Five Ways to Get the Most Out of a
Graduate Open House
May 1, 2016
Going back to school is a big decision. Not only will you need to ask yourself if you are ready to commit your time and your finances, but you’ll also need to do your due diligence to compare universities and their individual programs to make sure you select the right one for you.
One way to help you make your decision is to attend a university-sponsored graduate open house. These are low-commitment, casual events that allow you to compare and contrast your program options by meeting faculty, department heads, alumni, and current students. Just like if you were buying any other product, an open house will help you understand what, exactly, you’re purchasing, and what other students have experienced in the program.
“Our goal is to provide information, so that when you’re ready, you can move forward with your decision,” says Phedra Hamilton, director of admissions and recruitment for Northeastern University College of Professional Studies, who collaborates with admissions staff across Northeastern University. “Attending an open house is an opportunity to learn about programs, outcomes, course content, and how you’ll be able to apply theory into practice.”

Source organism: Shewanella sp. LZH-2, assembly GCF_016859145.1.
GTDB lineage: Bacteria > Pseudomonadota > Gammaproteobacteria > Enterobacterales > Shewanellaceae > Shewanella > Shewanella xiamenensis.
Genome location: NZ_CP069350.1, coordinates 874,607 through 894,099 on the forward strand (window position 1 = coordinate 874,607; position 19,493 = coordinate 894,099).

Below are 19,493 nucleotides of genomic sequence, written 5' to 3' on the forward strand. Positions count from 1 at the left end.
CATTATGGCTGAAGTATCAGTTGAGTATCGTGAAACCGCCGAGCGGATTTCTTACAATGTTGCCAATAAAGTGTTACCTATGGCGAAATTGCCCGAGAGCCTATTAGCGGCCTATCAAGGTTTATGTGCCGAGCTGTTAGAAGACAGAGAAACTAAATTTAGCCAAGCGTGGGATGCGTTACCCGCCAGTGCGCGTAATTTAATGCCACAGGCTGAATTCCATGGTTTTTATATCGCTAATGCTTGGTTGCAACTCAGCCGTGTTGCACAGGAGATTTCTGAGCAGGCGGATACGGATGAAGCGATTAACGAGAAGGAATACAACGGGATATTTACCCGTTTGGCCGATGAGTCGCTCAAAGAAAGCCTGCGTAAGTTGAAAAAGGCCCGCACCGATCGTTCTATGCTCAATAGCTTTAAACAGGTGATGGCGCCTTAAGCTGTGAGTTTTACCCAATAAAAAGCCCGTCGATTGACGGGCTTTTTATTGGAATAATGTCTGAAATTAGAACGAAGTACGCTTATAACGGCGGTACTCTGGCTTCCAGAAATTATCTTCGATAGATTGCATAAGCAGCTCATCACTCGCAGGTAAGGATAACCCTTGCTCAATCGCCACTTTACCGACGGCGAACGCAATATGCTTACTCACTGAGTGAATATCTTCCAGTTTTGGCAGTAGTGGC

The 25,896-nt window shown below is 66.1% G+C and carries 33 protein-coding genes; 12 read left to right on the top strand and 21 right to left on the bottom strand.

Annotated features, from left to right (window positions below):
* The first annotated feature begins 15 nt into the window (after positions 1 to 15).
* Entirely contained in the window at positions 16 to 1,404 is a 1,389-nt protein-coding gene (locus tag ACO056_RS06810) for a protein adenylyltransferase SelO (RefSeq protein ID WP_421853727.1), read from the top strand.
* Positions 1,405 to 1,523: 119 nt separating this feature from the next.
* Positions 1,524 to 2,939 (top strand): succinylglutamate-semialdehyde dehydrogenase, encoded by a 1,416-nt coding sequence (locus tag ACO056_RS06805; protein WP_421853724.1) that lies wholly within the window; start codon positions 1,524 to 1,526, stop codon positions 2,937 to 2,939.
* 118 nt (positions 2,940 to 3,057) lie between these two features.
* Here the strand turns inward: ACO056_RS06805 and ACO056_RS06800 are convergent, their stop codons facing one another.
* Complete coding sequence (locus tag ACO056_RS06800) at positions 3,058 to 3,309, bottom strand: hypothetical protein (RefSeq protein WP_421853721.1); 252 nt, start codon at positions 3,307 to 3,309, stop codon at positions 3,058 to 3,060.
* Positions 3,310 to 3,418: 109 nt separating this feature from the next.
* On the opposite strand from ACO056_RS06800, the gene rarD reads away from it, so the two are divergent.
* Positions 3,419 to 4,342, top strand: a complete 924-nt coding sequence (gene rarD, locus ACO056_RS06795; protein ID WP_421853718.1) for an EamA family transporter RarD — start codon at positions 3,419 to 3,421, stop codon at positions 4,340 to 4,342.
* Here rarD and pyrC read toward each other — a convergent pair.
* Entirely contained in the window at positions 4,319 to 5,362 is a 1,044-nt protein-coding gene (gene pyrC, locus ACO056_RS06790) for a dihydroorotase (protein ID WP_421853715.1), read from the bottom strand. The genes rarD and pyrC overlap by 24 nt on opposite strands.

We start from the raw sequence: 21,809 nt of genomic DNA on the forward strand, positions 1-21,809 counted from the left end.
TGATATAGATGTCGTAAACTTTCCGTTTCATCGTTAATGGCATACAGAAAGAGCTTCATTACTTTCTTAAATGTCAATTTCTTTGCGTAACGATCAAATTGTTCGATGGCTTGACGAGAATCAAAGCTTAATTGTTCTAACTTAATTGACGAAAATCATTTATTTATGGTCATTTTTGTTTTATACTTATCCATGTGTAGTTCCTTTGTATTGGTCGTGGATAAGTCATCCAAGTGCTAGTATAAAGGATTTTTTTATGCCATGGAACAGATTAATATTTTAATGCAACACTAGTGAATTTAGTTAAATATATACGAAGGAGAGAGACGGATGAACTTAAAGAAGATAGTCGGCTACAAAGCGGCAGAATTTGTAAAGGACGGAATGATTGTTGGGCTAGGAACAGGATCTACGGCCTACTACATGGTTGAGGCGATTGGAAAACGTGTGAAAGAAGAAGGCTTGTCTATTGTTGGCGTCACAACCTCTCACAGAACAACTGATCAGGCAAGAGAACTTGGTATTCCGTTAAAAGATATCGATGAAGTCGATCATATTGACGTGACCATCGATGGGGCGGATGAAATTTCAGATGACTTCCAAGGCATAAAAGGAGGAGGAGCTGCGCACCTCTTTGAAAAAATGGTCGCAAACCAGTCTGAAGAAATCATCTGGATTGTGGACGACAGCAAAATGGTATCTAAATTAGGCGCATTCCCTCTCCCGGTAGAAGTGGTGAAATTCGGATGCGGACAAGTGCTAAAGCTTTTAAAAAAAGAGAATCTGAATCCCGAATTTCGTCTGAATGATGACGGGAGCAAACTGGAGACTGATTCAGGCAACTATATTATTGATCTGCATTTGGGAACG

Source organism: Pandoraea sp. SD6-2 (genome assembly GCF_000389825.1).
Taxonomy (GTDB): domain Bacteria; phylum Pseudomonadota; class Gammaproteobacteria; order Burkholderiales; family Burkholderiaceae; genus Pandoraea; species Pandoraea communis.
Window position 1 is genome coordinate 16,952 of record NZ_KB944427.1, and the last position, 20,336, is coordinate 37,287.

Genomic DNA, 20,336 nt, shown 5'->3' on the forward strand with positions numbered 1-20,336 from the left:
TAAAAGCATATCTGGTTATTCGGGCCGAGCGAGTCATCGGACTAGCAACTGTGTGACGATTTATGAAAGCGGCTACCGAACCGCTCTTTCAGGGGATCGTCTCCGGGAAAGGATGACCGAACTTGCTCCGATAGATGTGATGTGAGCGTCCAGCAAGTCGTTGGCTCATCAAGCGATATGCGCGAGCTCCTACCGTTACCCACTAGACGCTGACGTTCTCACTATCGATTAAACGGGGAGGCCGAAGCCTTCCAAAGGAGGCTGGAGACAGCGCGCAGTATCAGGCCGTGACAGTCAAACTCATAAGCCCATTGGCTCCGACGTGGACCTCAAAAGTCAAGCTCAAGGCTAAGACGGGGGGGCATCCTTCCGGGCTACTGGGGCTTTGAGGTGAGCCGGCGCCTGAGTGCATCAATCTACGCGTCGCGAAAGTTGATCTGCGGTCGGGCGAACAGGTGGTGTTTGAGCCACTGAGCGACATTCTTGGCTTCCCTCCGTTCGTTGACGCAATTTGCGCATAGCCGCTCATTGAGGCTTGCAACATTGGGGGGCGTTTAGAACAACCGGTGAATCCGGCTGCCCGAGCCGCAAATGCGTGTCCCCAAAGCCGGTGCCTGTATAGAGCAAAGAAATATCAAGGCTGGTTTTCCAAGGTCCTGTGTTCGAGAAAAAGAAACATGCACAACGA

Graduate open houses are a time for potential students to get the nuts and bolts questions out of the way, such as comparing start and end dates, and program lengths and formats, but there is an opportunity to dive much deeper. Here are five ways you can maximize the value of a graduate open house.
1. Narrow Your Focus
Does this program accomplish what you’re seeking to learn? Your first step is deciding which path you want to take in life – and that can mean addressing some of the bigger questions.